Bienvenidos otra vez a La Voz Newspaper. Primeramente, we would like to call to your attention a number of our stories in this issue.
First is the article on page 4 about what the University of California is doing to help farm workers. A lot of
people say that farm workers are essential workers, but that is all. Here is an example of an institution that is actually doing something to help during this time of COVID.
Our second story which we wish to call to your attention is the interview we did with the new Austin
Independent School District Trustee Ofelia Maldonado Zapata. When she announced her candidacy for school board, not many people thought she would have a chance.After all, she was legally blind and did not have a lot of financial resources behind her.
But what she did have was more than thirty (30) years of working as a community activist with a group called
Austin Interfaith. (Now known as Central Texas Interfaith) Ofelia and her small team of volunteers knocked on doors and worked at passing out leaflets everywhere they could. They also took advantage of the long lines
that had formed at numerous polling locations and talked to everyone they could from seven in the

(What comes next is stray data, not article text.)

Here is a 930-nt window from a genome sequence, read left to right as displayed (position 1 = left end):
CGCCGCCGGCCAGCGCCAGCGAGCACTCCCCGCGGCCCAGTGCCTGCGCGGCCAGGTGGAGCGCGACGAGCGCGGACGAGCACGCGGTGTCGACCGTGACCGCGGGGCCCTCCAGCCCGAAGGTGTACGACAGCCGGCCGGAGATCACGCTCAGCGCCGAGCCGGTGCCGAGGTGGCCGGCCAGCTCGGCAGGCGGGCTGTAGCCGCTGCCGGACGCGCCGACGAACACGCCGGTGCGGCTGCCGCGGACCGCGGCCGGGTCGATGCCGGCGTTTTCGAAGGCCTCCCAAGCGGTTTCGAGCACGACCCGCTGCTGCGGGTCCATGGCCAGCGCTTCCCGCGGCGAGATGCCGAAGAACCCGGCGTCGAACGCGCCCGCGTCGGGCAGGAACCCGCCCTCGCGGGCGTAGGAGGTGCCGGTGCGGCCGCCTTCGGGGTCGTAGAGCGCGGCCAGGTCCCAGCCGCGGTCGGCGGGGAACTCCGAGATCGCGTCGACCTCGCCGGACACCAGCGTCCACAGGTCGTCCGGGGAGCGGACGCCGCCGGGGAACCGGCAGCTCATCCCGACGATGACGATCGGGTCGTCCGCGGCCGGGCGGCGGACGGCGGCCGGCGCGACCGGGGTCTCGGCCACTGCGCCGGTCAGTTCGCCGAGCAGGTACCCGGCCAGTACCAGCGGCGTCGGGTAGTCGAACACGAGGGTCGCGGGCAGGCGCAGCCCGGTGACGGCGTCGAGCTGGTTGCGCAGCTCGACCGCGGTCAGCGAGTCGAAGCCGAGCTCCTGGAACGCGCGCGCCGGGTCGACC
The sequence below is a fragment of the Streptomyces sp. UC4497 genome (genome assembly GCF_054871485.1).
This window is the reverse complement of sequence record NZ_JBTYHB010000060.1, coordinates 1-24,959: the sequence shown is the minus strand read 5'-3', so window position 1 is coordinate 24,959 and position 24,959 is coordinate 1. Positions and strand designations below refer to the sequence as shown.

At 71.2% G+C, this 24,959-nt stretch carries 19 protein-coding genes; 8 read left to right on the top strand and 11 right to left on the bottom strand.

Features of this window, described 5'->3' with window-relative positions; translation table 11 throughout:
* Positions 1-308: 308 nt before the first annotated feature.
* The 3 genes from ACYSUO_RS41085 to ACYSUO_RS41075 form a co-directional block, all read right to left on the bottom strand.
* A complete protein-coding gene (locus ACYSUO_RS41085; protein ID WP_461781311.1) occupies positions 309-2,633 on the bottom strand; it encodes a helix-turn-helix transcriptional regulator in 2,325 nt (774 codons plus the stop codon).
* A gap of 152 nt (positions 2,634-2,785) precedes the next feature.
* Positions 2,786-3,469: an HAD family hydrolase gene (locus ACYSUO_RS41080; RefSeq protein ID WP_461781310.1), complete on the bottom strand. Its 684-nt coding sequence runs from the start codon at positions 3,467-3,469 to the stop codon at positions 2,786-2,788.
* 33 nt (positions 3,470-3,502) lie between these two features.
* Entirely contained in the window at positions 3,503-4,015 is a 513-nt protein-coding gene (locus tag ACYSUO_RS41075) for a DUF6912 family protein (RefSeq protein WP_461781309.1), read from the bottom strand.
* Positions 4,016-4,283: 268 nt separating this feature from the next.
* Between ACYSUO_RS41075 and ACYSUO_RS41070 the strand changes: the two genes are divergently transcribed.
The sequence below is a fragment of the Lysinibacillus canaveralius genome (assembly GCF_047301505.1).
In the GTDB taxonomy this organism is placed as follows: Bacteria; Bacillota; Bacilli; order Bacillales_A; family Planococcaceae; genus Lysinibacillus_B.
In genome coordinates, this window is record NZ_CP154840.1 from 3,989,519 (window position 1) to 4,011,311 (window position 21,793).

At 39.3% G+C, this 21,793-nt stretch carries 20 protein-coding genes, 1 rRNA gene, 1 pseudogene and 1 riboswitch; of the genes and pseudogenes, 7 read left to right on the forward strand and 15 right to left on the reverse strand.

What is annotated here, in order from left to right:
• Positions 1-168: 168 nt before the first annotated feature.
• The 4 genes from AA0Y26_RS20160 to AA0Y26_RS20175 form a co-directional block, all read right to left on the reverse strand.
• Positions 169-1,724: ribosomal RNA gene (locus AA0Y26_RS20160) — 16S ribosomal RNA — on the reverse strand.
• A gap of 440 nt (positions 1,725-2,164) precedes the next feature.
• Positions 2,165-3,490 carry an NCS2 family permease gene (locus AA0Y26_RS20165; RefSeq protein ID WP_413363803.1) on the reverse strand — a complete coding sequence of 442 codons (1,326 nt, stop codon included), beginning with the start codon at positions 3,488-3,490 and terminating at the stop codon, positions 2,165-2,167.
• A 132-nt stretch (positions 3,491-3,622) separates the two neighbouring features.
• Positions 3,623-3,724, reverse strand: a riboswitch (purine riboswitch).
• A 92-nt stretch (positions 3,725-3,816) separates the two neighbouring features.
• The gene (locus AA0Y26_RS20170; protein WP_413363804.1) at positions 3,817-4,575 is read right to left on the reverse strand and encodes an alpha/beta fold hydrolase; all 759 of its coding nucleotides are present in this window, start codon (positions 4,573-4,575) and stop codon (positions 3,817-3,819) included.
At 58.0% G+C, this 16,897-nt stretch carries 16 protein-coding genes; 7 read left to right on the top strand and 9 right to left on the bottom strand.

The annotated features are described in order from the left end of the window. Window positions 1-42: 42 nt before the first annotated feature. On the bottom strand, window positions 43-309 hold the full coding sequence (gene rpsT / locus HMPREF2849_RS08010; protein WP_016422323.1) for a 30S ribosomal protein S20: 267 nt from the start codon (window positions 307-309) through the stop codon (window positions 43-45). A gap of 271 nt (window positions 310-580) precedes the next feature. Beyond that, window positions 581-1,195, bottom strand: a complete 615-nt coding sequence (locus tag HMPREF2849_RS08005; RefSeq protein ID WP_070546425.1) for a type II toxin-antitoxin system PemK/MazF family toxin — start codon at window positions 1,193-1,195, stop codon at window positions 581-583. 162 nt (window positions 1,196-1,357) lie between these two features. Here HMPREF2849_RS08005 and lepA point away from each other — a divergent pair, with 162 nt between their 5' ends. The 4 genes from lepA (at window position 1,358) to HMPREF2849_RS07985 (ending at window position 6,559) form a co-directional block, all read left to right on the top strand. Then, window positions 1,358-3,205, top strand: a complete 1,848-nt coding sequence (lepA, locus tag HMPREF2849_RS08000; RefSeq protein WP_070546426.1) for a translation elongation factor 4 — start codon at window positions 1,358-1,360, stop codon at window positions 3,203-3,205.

morning until 7 in the evening during early voting. And it paid off! She took 60% of the vote on November 3rd, and then took congratulatory phones afterwards.
In a recent conversation she told of having called a number of the schools that are in District 2. At one
school where she stated on the phone that she was Ofelia Maldonado Zapata, the principal asked
who she was. She had to explain she was the new school board trustee for the area. (Pos excuse me!)
The other story we wish to call to your attention is on Page 6. It is about the passing of Juan Cornejo, the former Mayor of Crystal City, Texas. Juan was 90 years old and a member of a group known as Los Cinco. They were the ones who, in 1963, stood up and ran for public office during the time of the poll tax. Their collective victory is part of what inspired José AngeL Gutiérrez to conceive and organize seven years later what would become La Raza Unida Party. And it was La Raza Unida Party that shook the political establishment which feared what might happen if Mexican Americans were to in fact turn out to vote and create other Crystal Cities around the country.
Copyright 2021 by Alfredo Santos. To read the entire February 2021 issue of La Voz magazine visit: http://www.lavoznewspapers.com